Posted in Market Updates
May 24, 2022

Are We In A Housing Bubble?

Despite the public's fears that the real estate market is in a housing bubble, there are market fundamentals that show that there are legitimate reasons for rising home prices. "Shifts in disposable income, the cost of credit and access to it, supply disruptions, and rising labor and raw construction materials costs are among the economic reasons for sustained real house-price gains," per the Dallas Fed report in March.  The sharp increase in home prices does not necessarily mean a bubble.  The Dallas Fed went on to say, "there is no expectation that fallout from a housing correction would be comparable to the severity of the 2007–09" crisis.

Here are a few factors that are keeping us from having a housing bubble pop.

1) The housing market has a large pool of buyers in the millennial home buyer group and in the Gen Z group that are coming up right behind them.

2) There is more demand for homes than the supply that we have.  A healthy real estate market has 6 months of inventory, but the current market only has an average of 1.7 months of inventory.  The Chattanooga monthly supply of inventory is only 1 month.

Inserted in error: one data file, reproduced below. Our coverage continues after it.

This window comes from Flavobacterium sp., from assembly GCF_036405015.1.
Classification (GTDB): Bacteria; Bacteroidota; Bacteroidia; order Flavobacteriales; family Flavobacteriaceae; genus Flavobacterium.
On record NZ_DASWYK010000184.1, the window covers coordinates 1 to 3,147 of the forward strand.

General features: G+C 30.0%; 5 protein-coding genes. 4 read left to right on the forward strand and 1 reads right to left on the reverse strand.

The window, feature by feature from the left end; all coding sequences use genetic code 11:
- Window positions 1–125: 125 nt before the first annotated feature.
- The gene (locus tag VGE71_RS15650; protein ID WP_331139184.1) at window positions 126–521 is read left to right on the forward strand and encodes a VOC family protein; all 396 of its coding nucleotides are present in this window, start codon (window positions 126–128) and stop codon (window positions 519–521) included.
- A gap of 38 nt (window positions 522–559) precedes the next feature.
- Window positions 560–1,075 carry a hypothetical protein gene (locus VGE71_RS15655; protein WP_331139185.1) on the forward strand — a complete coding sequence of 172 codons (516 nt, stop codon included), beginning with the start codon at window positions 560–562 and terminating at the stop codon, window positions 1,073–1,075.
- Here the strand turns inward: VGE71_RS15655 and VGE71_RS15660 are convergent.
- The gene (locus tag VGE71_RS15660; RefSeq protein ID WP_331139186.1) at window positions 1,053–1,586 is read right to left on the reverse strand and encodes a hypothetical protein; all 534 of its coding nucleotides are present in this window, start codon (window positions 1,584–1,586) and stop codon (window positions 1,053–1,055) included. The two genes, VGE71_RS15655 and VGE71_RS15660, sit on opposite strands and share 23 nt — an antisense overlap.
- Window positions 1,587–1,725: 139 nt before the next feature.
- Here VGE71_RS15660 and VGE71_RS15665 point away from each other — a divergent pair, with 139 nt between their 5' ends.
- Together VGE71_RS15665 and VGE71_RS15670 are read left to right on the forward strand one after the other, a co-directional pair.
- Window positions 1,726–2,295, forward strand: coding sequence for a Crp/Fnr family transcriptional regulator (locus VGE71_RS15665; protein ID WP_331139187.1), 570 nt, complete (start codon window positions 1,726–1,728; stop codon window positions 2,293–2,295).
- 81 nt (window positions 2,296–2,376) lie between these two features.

3) Borrowers will probably not default on their loans right now.  Lending standards have been tighter since the Great Recession, so the home buyers over the past 10 years have actually been qualified to buy their home.  "Household balance sheets appear to be in better shape, and excessive borrowing does not appear to be fueling the housing market boom."

4) A rash for foreclosures is unlikely.  If people fall behind on their loans, most people have enough equity in their homes to sell them before the house ends up in foreclosure.

5) A light recession is imminent as the Federal Reserve raises interest rates to offset inflation, but we are looking at a fairly light recession with unemployment being so low.  One friend of mine who does investment banking said that the stock market has been so high that it was bound to come down some, which is what we are seeing.

The real estate market fundamentals do not appear to be taking us into a bursting housing bubble.  We simply have more buyers than homes right now, which will continue to push up home prices.  Buying a home right now means that you have to make some choices.  You can choose to wait, but you will end up paying a much higher interest rate on your home in a year or more.  You can choose to pay more than the asking price to secure a home.  Securing a home now locks in your housing payment to protect you against rising rents and rising home prices.  You can make some sacrifices to get into a home now.  The choice is yours.